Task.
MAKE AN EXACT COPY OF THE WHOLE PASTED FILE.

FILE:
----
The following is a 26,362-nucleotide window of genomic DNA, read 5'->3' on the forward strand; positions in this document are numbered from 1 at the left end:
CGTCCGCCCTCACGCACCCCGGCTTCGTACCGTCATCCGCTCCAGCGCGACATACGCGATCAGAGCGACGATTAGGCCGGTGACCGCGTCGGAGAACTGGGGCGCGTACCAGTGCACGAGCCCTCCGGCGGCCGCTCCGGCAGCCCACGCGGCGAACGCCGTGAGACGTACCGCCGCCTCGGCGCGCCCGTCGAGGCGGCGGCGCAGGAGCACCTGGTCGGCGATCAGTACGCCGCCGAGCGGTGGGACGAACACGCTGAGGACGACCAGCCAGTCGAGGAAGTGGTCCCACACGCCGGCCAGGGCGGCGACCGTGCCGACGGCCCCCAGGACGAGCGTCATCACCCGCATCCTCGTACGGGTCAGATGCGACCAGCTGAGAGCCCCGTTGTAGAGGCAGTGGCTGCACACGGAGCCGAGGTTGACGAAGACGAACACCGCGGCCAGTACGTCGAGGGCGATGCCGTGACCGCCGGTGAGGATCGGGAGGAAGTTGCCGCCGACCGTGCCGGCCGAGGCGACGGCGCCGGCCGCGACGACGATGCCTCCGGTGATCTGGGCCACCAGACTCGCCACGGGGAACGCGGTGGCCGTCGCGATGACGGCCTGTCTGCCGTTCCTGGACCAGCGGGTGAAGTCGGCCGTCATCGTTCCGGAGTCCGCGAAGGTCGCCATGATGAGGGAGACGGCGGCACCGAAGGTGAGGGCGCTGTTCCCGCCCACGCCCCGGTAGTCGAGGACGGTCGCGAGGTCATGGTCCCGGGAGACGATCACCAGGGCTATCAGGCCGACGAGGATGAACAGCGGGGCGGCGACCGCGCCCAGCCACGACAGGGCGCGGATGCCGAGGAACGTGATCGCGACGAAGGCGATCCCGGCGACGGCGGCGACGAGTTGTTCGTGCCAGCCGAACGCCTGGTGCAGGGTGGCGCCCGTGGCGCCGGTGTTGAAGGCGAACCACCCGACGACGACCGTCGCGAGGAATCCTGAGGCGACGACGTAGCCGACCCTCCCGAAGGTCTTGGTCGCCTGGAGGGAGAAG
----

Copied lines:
The following is a 26,362-nucleotide window of genomic DNA, read 5'->3' on the forward strand; positions in this document are numbered from 1 at the left end:
CGTCCGCCCTCACGCACCCCGGCTTCGTACCGTCATCCGCTCCAGCGCGACATACGCGATCAGAGCGACGATTAGGCCGGTGACCGCGTCGGAGAACTGGGGCGCGTACCAGTGCACGAGCCCTCCGGCGGCCGCTCCGGCAGCCCACGCGGCGAACGCCGTGAGACGTACCGCCGCCTCGGCGCGCCCGTCGAGGCGGCGGCGCAGGAGCACCTGGTCGGCGATCAGTACGCCGCCGAGCGGTGGGACGAACACGCTGAGGACGACCAGCCAGTCGAGGAAGTGGTCCCACACGCCGGCCAGGGCGGCGACCGTGCCGACGGCCCCCAGGACGAGCGTCATCACCCGCATCCTCGTACGGGTCAGATGCGACCAGCTGAGAGCCCCGTTGTAGAGGCAGTGGCTGCACACGGAGCCGAGGTTGACGAAGACGAACACCGCGGCCAGTACGTCGAGGGCGATGCCGTGACCGCCGGTGAGGATCGGGAGGAAGTTGCCGCCGACCGTGCCGGCCGAGGCGACGGCGCCGGCCGCGACGACGATGCCTCCGGTGATCTGGGCCACCAGACTCGCCACGGGGAACGCGGTGGCCGTCGCGATGACGGCCTGTCTGCCGTTCCTGGACCAGCGGGTGAAGTCGGCCGTCATCGTTCCGGAGTCCGCGAAGGTCGCCATGATGAGGGAGACGGCGGCACCGAAGGTGAGGGCGCTGTTCCCGCCCACGCCCCGGTAGTCGAGGACGGTCGCGAGGTCATGGTCCCGGGAGACGATCACCAGGGCTATCAGGCCGACGAGGATGAACAGCGGGGCGGCGACCGCGCCCAGCCACGACAGGGCGCGGATGCCGAGGAACGTGATCGCGACGAAGGCGATCCCGGCGACGGCGGCGACGAGTTGTTCGTGCCAGCCGAACGCCTGGTGCAGGGTGGCGCCCGTGGCGCCGGTGTTGAAGGCGAACCACCCGACGACGACCGTCGCGAGGAATCCTGAGGCGACGACGTAGCCGACCCTCCCGAAGGTCTTGGTCGCCTGGAGGGAGAAG